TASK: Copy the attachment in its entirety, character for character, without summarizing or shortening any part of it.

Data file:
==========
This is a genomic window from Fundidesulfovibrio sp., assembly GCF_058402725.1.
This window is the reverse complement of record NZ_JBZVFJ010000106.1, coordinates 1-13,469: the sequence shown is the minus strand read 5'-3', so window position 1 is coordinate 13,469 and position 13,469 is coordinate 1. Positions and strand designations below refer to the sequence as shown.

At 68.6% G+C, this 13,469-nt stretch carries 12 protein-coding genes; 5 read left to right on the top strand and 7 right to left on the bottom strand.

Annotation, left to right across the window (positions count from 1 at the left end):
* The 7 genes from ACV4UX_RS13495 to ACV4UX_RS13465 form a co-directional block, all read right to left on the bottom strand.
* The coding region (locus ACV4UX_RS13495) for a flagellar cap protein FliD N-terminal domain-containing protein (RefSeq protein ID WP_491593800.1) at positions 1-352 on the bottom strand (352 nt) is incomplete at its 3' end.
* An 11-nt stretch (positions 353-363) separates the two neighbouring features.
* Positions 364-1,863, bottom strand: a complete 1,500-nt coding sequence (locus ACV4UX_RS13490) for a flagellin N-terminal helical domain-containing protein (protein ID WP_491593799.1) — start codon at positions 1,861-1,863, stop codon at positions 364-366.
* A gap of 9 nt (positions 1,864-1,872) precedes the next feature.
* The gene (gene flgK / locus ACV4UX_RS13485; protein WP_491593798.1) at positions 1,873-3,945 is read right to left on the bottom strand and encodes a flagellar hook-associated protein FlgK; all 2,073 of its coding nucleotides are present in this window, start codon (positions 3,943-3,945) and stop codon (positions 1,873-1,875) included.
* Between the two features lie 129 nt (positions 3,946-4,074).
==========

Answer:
This is a genomic window from Fundidesulfovibrio sp., assembly GCF_058402725.1.
This window is the reverse complement of record NZ_JBZVFJ010000106.1, coordinates 1-13,469: the sequence shown is the minus strand read 5'-3', so window position 1 is coordinate 13,469 and position 13,469 is coordinate 1. Positions and strand designations below refer to the sequence as shown.

At 68.6% G+C, this 13,469-nt stretch carries 12 protein-coding genes; 5 read left to right on the top strand and 7 right to left on the bottom strand.

Annotation, left to right across the window (positions count from 1 at the left end):
* The 7 genes from ACV4UX_RS13495 to ACV4UX_RS13465 form a co-directional block, all read right to left on the bottom strand.
* The coding region (locus ACV4UX_RS13495) for a flagellar cap protein FliD N-terminal domain-containing protein (RefSeq protein ID WP_491593800.1) at positions 1-352 on the bottom strand (352 nt) is incomplete at its 3' end.
* An 11-nt stretch (positions 353-363) separates the two neighbouring features.
* Positions 364-1,863, bottom strand: a complete 1,500-nt coding sequence (locus ACV4UX_RS13490) for a flagellin N-terminal helical domain-containing protein (protein ID WP_491593799.1) — start codon at positions 1,861-1,863, stop codon at positions 364-366.
* A gap of 9 nt (positions 1,864-1,872) precedes the next feature.
* The gene (gene flgK / locus ACV4UX_RS13485; protein WP_491593798.1) at positions 1,873-3,945 is read right to left on the bottom strand and encodes a flagellar hook-associated protein FlgK; all 2,073 of its coding nucleotides are present in this window, start codon (positions 3,943-3,945) and stop codon (positions 1,873-1,875) included.
* Between the two features lie 129 nt (positions 3,946-4,074).